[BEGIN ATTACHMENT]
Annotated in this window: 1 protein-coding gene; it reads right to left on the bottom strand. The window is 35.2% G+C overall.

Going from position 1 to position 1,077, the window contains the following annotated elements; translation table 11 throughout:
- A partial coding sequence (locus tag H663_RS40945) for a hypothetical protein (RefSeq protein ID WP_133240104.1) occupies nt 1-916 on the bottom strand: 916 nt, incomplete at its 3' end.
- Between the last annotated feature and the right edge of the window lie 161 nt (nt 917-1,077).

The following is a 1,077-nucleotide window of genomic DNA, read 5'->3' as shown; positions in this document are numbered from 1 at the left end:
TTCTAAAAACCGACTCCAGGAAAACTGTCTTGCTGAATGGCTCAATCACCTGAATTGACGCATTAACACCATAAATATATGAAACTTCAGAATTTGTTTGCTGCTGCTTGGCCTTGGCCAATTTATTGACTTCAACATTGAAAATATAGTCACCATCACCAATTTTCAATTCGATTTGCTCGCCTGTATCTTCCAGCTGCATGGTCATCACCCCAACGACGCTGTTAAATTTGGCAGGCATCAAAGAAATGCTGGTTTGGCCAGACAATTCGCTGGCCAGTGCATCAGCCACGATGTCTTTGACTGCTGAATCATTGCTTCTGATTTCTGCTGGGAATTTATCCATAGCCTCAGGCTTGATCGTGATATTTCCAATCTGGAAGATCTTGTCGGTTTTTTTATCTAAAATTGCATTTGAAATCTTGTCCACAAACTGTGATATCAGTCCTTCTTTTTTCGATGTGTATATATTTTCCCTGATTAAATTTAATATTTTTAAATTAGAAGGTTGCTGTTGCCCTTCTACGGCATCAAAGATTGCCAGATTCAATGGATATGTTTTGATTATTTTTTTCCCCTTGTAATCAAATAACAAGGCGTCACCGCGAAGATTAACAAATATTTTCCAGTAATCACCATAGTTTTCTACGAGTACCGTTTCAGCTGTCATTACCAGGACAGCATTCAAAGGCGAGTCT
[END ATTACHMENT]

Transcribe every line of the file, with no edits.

Annotated in this window: 1 protein-coding gene; it reads right to left on the bottom strand. The window is 35.2% G+C overall.

Going from position 1 to position 1,077, the window contains the following annotated elements; translation table 11 throughout:
- A partial coding sequence (locus tag H663_RS40945) for a hypothetical protein (RefSeq protein ID WP_133240104.1) occupies nt 1-916 on the bottom strand: 916 nt, incomplete at its 3' end.
- Between the last annotated feature and the right edge of the window lie 161 nt (nt 917-1,077).

The following is a 1,077-nucleotide window of genomic DNA, read 5'->3' as shown; positions in this document are numbered from 1 at the left end:
TTCTAAAAACCGACTCCAGGAAAACTGTCTTGCTGAATGGCTCAATCACCTGAATTGACGCATTAACACCATAAATATATGAAACTTCAGAATTTGTTTGCTGCTGCTTGGCCTTGGCCAATTTATTGACTTCAACATTGAAAATATAGTCACCATCACCAATTTTCAATTCGATTTGCTCGCCTGTATCTTCCAGCTGCATGGTCATCACCCCAACGACGCTGTTAAATTTGGCAGGCATCAAAGAAATGCTGGTTTGGCCAGACAATTCGCTGGCCAGTGCATCAGCCACGATGTCTTTGACTGCTGAATCATTGCTTCTGATTTCTGCTGGGAATTTATCCATAGCCTCAGGCTTGATCGTGATATTTCCAATCTGGAAGATCTTGTCGGTTTTTTTATCTAAAATTGCATTTGAAATCTTGTCCACAAACTGTGATATCAGTCCTTCTTTTTTCGATGTGTATATATTTTCCCTGATTAAATTTAATATTTTTAAATTAGAAGGTTGCTGTTGCCCTTCTACGGCATCAAAGATTGCCAGATTCAATGGATATGTTTTGATTATTTTTTTCCCCTTGTAATCAAATAACAAGGCGTCACCGCGAAGATTAACAAATATTTTCCAGTAATCACCATAGTTTTCTACGAGTACCGTTTCAGCTGTCATTACCAGGACAGCATTCAAAGGCGAGTCT